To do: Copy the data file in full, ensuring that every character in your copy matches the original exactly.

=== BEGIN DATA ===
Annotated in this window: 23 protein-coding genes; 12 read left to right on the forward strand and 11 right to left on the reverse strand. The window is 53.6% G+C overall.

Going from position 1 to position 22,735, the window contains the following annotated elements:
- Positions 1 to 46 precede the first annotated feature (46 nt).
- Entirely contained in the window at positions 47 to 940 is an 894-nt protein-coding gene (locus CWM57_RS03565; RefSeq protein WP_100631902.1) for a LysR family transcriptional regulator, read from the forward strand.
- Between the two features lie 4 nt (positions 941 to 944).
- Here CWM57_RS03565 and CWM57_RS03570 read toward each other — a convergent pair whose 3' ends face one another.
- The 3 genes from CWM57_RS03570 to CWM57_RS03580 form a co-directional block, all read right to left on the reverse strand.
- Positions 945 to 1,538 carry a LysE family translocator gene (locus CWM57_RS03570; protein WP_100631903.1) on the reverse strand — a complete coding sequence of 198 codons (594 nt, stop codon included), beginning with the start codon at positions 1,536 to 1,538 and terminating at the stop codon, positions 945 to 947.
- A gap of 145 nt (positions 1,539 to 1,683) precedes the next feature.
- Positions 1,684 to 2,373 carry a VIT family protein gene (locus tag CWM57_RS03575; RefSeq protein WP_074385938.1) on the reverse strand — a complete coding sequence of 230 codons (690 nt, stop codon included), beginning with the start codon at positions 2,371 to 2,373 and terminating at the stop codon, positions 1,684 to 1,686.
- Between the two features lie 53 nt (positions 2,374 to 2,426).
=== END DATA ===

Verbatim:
Annotated in this window: 23 protein-coding genes; 12 read left to right on the forward strand and 11 right to left on the reverse strand. The window is 53.6% G+C overall.

Going from position 1 to position 22,735, the window contains the following annotated elements:
- Positions 1 to 46 precede the first annotated feature (46 nt).
- Entirely contained in the window at positions 47 to 940 is an 894-nt protein-coding gene (locus CWM57_RS03565; RefSeq protein WP_100631902.1) for a LysR family transcriptional regulator, read from the forward strand.
- Between the two features lie 4 nt (positions 941 to 944).
- Here CWM57_RS03565 and CWM57_RS03570 read toward each other — a convergent pair whose 3' ends face one another.
- The 3 genes from CWM57_RS03570 to CWM57_RS03580 form a co-directional block, all read right to left on the reverse strand.
- Positions 945 to 1,538 carry a LysE family translocator gene (locus CWM57_RS03570; protein WP_100631903.1) on the reverse strand — a complete coding sequence of 198 codons (594 nt, stop codon included), beginning with the start codon at positions 1,536 to 1,538 and terminating at the stop codon, positions 945 to 947.
- A gap of 145 nt (positions 1,539 to 1,683) precedes the next feature.
- Positions 1,684 to 2,373 carry a VIT family protein gene (locus tag CWM57_RS03575; RefSeq protein WP_074385938.1) on the reverse strand — a complete coding sequence of 230 codons (690 nt, stop codon included), beginning with the start codon at positions 2,371 to 2,373 and terminating at the stop codon, positions 1,684 to 1,686.
- Between the two features lie 53 nt (positions 2,374 to 2,426).